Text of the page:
A Close Read of Melville

(1,180 words)

I read Chapter 58 of “Moby Dick” by Herman Melville this morning titled “Brit.”  It’s only 1000 words, or so, and takes the form of an essay rather than a continuation of the book’s plot.  Melville makes comparisons between the natural world and the nature of man, you and me, everyone’s favorite subject, when you get down to it.

How, in those 1000 words, does he manage to weave insights of such magnitude, I wonder. Simple.  He is a genius.  But genius is just another word for discovery.  That’s true.  However construed, it’s fun and constructive to observe a master at close range.  And where else but writing do we get to see into the mind of the great ones; get to look over their shoulder, discerning each thought, each insight and connective effort; every single line of code that conjures the greatest of master works is on display in the pages of epic books.

This is what I force my untrained eye to look for in the chapter’s opening line.  It reads:

“Steering north-eastward from the Crozetts, we fell in with vast meadows of brit, the minute, yellow substance, upon which the Right Whale largely feeds.”

Here, in essence, is a sentence containing the subject of the entire following essay or chapter.  Topically speaking, for Melville never stays topical, the passage include three things: the brit (seaweed substance), the whales that feed on the brit, and the ocean itself.

He takes these topics in order, going from big to small; namely food, animal, and environment.  The unspoken topic is the audience, human awareness, in the book the protagonist and in us our understanding of the written word as the telepathy of Melville’s mind carried forward to 2018, if you believe Stephen King’s theory of the written word.  Each topic is, in effect, swallowed by the other as the chapter proceeds.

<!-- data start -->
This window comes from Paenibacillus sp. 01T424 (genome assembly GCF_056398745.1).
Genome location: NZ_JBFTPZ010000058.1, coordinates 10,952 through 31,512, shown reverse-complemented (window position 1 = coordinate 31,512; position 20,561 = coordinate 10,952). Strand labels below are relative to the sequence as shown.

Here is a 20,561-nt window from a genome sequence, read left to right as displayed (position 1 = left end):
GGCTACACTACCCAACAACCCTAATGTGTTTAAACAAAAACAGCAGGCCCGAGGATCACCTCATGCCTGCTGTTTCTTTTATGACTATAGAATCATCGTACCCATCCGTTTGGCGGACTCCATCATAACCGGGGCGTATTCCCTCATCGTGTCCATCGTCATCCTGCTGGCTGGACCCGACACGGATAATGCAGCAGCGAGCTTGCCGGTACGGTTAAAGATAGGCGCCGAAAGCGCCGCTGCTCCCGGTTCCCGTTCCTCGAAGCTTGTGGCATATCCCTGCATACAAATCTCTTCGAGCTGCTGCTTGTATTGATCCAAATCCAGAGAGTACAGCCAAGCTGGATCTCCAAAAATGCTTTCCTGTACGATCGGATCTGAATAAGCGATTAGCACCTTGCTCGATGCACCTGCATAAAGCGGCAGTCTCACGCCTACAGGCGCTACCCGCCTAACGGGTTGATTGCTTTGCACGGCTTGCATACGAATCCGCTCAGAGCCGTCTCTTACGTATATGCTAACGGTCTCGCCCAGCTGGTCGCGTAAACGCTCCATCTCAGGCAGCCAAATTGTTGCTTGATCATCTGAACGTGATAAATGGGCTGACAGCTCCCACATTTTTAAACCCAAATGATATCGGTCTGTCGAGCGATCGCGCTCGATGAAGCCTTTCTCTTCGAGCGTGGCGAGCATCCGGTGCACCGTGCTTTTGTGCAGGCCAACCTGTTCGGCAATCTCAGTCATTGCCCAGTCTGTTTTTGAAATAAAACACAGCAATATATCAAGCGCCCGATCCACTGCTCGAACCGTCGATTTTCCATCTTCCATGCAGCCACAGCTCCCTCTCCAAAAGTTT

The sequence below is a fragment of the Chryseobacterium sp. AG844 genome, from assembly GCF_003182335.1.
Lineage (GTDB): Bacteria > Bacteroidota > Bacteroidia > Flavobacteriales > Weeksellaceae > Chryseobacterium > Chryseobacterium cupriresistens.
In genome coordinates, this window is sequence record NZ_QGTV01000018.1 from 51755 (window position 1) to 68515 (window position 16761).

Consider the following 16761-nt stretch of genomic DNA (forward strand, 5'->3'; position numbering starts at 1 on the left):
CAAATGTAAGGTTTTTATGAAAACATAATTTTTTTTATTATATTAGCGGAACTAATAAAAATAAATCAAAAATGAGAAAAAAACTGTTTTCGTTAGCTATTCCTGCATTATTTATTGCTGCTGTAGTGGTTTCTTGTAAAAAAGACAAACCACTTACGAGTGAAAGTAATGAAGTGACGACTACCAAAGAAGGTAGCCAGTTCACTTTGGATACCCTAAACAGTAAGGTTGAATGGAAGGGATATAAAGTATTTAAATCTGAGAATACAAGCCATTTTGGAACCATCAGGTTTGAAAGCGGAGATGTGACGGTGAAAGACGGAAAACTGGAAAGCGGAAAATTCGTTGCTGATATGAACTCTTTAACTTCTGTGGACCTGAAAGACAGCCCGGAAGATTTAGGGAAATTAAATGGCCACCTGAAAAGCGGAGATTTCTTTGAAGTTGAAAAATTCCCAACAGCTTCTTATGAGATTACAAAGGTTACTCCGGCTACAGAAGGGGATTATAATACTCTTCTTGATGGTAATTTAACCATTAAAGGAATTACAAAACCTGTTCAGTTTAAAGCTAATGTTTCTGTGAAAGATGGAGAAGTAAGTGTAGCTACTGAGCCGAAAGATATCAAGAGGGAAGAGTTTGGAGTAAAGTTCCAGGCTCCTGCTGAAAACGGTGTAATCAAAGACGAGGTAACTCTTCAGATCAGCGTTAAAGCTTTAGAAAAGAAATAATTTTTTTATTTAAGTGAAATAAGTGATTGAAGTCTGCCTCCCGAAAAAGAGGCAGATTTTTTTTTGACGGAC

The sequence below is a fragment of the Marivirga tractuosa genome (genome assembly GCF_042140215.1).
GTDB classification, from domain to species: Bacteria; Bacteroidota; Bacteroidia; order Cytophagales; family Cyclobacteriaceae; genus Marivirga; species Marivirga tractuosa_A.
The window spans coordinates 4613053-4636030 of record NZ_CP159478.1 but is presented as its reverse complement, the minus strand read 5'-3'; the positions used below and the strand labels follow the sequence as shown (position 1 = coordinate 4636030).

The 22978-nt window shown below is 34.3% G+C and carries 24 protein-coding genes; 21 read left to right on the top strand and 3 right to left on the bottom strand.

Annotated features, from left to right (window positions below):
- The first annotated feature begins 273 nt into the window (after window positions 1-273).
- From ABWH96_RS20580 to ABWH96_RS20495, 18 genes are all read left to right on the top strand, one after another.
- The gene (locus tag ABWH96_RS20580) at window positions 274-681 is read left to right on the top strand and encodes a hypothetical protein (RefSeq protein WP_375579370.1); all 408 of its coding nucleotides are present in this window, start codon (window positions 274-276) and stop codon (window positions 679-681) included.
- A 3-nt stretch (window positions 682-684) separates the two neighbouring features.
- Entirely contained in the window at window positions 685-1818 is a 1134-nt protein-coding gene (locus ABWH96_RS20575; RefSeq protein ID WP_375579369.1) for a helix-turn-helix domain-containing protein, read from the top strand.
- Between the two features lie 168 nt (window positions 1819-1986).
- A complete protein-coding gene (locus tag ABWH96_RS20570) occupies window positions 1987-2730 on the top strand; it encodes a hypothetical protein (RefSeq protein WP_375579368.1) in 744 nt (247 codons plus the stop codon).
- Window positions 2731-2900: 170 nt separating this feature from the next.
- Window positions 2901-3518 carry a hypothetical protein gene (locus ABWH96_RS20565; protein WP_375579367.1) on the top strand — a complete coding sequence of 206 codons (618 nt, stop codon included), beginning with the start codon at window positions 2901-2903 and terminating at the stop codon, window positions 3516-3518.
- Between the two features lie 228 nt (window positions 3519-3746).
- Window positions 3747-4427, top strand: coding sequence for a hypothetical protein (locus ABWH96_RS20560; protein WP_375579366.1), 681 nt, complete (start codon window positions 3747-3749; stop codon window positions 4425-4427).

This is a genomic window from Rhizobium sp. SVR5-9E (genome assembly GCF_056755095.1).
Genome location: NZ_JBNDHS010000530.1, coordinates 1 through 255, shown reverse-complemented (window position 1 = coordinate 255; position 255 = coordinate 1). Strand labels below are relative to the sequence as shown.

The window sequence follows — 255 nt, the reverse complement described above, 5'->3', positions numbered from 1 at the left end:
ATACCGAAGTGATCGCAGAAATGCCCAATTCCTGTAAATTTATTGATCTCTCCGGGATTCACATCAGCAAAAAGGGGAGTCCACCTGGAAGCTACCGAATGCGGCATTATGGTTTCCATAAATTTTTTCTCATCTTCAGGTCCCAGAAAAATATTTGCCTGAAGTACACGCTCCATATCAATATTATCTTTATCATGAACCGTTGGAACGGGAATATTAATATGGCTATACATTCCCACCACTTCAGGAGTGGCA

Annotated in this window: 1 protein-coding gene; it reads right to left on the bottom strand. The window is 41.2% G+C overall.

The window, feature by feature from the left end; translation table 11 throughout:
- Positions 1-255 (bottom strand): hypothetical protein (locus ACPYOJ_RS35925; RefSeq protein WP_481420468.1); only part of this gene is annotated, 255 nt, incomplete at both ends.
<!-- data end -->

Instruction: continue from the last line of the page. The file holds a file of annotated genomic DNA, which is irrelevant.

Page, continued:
First, Melville tells us what is physically happening to his observer on the boat.  The boat and its crew, are headed along a deliberate direction when they chance upon a grove of seaweed.  The purpose of the voyage is, of course, not the discovery of this seaweed.  The stated purpose, as dictated by Captain Ahab, is to hunt and kill Moby Dick; the whale that bit off his leg.

But the end state of any journey, chosen freely, is rarely the stated endpoint itself; the value is in the experiences that arise along those chosen roads to practically nowhere; if we are open to them that is.  And they carry meaning if we look.  Melville looks.  He sees, tells, and, in telling, discovers anew.  A positive feedback loop of discovery naturally occurs.  The lesson is to pick a path and stay on it.  No path is boring when our senses are engaged and our minds open.

Then he tells us a certain type of whale, the Right-Whale, not the sperm whale which the Pequod hunts, when not hunting Moby Dick, of course, is seen feeding on this particular seaweed.  So, what I see is a simple action describing the position of the observer.  Then I see what the observer sees; whales feeding.

Melville then describes the right-whale, and the impression the feeding makes on the senses.  He has not yet begun to do what is so incredible and which is why the book is so great—draw comparisons from this simple scene to universal truths; the kryptonite of emotion diving and surfacing, diving and surfacing, in every human heart.  For this, finally, he turns to the sea itself, pointing out how odd it is that, though some comparison can be made between creatures of the land and those of the ocean, the sea is truly unique in its capacity to create and destroy.